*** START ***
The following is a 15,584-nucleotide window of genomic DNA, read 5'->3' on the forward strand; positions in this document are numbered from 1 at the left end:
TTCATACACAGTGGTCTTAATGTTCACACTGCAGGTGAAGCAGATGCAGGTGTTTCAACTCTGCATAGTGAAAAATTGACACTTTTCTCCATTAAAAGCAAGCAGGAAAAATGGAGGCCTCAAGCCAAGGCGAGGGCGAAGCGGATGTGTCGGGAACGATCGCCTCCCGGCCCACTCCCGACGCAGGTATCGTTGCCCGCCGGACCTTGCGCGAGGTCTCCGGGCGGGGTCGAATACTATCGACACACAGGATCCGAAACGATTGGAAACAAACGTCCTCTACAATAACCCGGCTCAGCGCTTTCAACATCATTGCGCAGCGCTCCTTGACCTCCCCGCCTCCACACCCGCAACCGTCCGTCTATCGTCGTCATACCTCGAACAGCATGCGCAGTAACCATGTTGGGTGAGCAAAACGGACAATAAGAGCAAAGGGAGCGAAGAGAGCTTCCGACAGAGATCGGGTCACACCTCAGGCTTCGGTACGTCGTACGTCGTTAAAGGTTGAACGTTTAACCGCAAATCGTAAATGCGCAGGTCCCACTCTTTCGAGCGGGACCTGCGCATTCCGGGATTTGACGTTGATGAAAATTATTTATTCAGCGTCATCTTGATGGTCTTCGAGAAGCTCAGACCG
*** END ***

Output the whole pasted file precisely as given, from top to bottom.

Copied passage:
The following is a 15,584-nucleotide window of genomic DNA, read 5'->3' on the forward strand; positions in this document are numbered from 1 at the left end:
TTCATACACAGTGGTCTTAATGTTCACACTGCAGGTGAAGCAGATGCAGGTGTTTCAACTCTGCATAGTGAAAAATTGACACTTTTCTCCATTAAAAGCAAGCAGGAAAAATGGAGGCCTCAAGCCAAGGCGAGGGCGAAGCGGATGTGTCGGGAACGATCGCCTCCCGGCCCACTCCCGACGCAGGTATCGTTGCCCGCCGGACCTTGCGCGAGGTCTCCGGGCGGGGTCGAATACTATCGACACACAGGATCCGAAACGATTGGAAACAAACGTCCTCTACAATAACCCGGCTCAGCGCTTTCAACATCATTGCGCAGCGCTCCTTGACCTCCCCGCCTCCACACCCGCAACCGTCCGTCTATCGTCGTCATACCTCGAACAGCATGCGCAGTAACCATGTTGGGTGAGCAAAACGGACAATAAGAGCAAAGGGAGCGAAGAGAGCTTCCGACAGAGATCGGGTCACACCTCAGGCTTCGGTACGTCGTACGTCGTTAAAGGTTGAACGTTTAACCGCAAATCGTAAATGCGCAGGTCCCACTCTTTCGAGCGGGACCTGCGCATTCCGGGATTTGACGTTGATGAAAATTATTTATTCAGCGTCATCTTGATGGTCTTCGAGAAGCTCAGACCG